The Changeling Garden

Winifred Elze

St. Martin's Press. $21.95
(paper $5.99)


When David says the flowers in the new garden talk to him, his mother Annie dismisses it as a child's fantasy. But how, then, to explain the ideas and thoughts Annie finds suddenly in her own mind? -- that the apple tree would like a swing for David, that the roses and shrubbery are looking forward to a spring pruning.

With her husband Mark away on frequent business trips, Annie and David must settle into their new house on their own. The house and extensive gardens are both comforting and disturbing, and if Annie gradually accepts that the plants talk back, she has other things, both strange and mundane, to consider: Such as why the plants talk at all, and how to keep the bank from turning the garden into a parking lot, and who are the mysterious, half-seen Indians, and is the rash of recent murders in town connected with her family's own arrival?

This first novel, The Changeling Garden by Winifred Elze is an engaging bit of light reading, sometimes tense, but also, in the end, unsatisfying. Elze handles several key elements of the plot clumsily: the Toltec and the Mayan come across as a deus ex machina device, and the "final showdown" at the bank is anti-climactic. Other ideas are only half developed, including Mark as a murder suspect, or Annie supposedly being old Mrs. Avent's "soul-daughter" returned home at last. As for characterization, five-year-old David is so obnoxiously secure and superior in his rapport with the garden that it's easy to wish something would happen to him; and Annie's self-conscious paranoia is rapidly annoying, transparently drawing attention to clues and foreshadowing.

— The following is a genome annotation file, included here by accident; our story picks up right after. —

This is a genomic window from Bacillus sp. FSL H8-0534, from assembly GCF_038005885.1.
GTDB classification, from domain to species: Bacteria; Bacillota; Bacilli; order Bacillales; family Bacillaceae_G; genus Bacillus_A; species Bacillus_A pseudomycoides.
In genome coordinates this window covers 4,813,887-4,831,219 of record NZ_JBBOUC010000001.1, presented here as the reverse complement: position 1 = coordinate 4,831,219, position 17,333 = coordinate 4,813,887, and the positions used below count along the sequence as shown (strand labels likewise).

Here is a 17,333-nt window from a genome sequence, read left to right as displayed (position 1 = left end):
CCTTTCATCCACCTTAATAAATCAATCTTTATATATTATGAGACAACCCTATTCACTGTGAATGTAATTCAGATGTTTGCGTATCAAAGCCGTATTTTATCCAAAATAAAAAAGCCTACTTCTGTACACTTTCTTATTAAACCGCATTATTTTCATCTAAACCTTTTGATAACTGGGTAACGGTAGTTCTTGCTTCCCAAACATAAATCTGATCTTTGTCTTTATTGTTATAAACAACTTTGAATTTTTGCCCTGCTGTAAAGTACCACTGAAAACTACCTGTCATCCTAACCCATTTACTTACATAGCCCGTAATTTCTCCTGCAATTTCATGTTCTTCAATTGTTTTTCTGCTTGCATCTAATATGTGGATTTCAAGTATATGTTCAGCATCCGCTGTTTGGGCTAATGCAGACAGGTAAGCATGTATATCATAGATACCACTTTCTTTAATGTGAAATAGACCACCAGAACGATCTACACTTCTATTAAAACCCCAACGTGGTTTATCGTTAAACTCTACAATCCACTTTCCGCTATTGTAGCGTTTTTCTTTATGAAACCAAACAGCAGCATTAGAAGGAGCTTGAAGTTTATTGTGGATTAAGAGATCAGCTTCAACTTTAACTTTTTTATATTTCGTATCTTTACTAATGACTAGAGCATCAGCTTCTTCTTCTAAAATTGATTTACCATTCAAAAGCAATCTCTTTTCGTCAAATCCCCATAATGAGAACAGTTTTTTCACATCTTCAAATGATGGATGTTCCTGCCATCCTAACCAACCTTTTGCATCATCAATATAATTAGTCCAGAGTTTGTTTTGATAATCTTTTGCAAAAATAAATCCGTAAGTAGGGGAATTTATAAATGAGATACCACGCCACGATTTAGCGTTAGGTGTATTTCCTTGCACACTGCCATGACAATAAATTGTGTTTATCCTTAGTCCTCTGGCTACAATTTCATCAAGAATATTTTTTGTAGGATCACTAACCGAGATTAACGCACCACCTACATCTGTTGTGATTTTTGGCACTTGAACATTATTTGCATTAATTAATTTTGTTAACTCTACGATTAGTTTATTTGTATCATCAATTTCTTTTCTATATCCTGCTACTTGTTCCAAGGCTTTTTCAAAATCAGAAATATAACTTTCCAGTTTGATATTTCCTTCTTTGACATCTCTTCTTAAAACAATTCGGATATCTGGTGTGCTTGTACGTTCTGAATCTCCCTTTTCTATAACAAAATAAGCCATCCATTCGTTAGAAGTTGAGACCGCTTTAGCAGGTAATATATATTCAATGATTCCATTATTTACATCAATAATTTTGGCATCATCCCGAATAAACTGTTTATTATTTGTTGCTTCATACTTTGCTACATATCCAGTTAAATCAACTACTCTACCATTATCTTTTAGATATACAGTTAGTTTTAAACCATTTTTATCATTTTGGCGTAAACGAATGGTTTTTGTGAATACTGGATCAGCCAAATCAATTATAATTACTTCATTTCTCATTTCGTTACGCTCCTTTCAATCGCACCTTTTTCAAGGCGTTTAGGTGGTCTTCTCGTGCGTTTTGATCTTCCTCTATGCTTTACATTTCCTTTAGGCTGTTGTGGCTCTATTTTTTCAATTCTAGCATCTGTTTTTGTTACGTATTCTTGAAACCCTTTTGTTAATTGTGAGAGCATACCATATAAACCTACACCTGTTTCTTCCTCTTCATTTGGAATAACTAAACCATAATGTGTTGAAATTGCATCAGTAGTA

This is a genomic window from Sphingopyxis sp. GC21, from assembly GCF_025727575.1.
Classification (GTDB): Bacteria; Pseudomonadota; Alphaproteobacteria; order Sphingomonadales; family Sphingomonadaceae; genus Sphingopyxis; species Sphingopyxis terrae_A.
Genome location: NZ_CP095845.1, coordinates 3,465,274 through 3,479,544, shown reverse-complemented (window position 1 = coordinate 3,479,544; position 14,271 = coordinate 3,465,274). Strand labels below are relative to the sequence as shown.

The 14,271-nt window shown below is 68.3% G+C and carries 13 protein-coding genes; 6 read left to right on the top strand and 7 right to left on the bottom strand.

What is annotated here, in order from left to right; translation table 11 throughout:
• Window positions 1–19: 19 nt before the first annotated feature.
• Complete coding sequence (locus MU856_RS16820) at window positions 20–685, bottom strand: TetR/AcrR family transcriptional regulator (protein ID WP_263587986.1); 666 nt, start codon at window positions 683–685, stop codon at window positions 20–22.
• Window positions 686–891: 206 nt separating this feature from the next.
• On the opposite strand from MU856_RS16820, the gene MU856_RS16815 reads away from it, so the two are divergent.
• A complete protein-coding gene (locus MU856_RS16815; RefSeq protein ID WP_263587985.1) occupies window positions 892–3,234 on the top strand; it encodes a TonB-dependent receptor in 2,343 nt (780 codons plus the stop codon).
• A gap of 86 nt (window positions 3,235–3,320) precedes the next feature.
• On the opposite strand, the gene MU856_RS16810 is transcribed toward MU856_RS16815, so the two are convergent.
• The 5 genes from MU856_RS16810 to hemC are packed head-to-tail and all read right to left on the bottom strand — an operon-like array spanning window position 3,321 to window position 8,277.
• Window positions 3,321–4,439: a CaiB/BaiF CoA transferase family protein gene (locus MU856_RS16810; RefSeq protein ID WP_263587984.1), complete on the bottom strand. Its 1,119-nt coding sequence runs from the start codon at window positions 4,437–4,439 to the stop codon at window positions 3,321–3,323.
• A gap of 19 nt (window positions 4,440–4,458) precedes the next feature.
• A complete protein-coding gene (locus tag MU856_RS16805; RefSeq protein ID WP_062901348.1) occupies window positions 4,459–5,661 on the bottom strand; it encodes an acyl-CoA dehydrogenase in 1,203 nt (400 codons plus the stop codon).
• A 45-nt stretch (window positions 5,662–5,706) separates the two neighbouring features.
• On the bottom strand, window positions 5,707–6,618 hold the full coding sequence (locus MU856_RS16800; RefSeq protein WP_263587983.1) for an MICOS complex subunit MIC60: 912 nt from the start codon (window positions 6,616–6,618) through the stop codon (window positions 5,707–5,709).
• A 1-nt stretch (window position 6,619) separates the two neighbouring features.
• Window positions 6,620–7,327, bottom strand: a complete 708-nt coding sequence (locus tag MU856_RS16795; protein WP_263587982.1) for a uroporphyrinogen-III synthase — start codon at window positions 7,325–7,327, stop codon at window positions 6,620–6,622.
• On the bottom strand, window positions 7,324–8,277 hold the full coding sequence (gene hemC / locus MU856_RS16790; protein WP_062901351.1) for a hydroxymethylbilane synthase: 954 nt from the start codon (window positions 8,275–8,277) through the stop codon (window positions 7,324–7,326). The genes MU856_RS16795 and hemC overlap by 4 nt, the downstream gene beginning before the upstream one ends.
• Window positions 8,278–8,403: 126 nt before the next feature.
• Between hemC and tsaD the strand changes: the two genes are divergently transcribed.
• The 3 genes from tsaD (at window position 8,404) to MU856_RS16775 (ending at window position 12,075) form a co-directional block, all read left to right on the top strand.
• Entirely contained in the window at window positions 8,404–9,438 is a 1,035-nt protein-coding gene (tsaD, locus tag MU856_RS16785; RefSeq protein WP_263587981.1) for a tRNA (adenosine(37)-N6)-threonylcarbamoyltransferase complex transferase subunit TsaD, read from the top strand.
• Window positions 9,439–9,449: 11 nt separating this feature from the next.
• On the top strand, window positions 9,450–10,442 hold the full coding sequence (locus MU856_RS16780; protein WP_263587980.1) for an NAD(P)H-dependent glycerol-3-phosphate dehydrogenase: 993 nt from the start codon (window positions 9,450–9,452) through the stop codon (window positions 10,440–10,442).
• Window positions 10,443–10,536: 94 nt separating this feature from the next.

This is not to suggest that The Changeling Garden is a bad book, just that it could have and should have been better. Elze's ideas show a lot of promise, and her writing is largely competent. If, when all is said and done, The Changeling Garden is disappointing, it is still good enough to mark Elze as an author worth keeping an eye on.

 

This review copyright 2000 by Wendy Morris


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